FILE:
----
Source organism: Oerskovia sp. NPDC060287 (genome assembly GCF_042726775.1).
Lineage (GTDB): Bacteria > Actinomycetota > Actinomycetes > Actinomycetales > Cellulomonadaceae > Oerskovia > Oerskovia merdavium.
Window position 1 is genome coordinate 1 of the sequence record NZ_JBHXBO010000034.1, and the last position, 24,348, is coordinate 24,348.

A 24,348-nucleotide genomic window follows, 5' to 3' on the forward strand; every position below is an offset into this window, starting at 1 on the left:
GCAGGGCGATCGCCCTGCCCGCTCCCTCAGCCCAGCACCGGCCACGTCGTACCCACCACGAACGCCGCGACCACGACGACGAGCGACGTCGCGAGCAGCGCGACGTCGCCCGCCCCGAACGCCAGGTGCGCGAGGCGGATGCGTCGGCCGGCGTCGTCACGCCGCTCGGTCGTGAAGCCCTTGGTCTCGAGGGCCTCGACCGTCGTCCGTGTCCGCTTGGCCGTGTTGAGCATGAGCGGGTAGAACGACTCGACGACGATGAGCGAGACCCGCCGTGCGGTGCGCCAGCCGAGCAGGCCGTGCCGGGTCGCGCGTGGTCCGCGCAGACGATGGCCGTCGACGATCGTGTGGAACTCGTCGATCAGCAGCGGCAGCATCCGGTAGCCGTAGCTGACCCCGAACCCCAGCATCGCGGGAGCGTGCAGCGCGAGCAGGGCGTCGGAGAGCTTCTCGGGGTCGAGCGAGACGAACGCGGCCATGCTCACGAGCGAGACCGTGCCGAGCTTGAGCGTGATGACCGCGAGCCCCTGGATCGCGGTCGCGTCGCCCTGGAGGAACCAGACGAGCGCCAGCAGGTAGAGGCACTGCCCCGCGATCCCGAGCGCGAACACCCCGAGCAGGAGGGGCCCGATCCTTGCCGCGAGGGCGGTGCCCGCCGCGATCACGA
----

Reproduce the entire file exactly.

Source organism: Oerskovia sp. NPDC060287 (genome assembly GCF_042726775.1).
Lineage (GTDB): Bacteria > Actinomycetota > Actinomycetes > Actinomycetales > Cellulomonadaceae > Oerskovia > Oerskovia merdavium.
Window position 1 is genome coordinate 1 of the sequence record NZ_JBHXBO010000034.1, and the last position, 24,348, is coordinate 24,348.

A 24,348-nucleotide genomic window follows, 5' to 3' on the forward strand; every position below is an offset into this window, starting at 1 on the left:
GCAGGGCGATCGCCCTGCCCGCTCCCTCAGCCCAGCACCGGCCACGTCGTACCCACCACGAACGCCGCGACCACGACGACGAGCGACGTCGCGAGCAGCGCGACGTCGCCCGCCCCGAACGCCAGGTGCGCGAGGCGGATGCGTCGGCCGGCGTCGTCACGCCGCTCGGTCGTGAAGCCCTTGGTCTCGAGGGCCTCGACCGTCGTCCGTGTCCGCTTGGCCGTGTTGAGCATGAGCGGGTAGAACGACTCGACGACGATGAGCGAGACCCGCCGTGCGGTGCGCCAGCCGAGCAGGCCGTGCCGGGTCGCGCGTGGTCCGCGCAGACGATGGCCGTCGACGATCGTGTGGAACTCGTCGATCAGCAGCGGCAGCATCCGGTAGCCGTAGCTGACCCCGAACCCCAGCATCGCGGGAGCGTGCAGCGCGAGCAGGGCGTCGGAGAGCTTCTCGGGGTCGAGCGAGACGAACGCGGCCATGCTCACGAGCGAGACCGTGCCGAGCTTGAGCGTGATGACCGCGAGCCCCTGGATCGCGGTCGCGTCGCCCTGGAGGAACCAGACGAGCGCCAGCAGGTAGAGGCACTGCCCCGCGATCCCGAGCGCGAACACCCCGAGCAGGAGGGGCCCGATCCTTGCCGCGAGGGCGGTGCCCGCCGCGATCACGA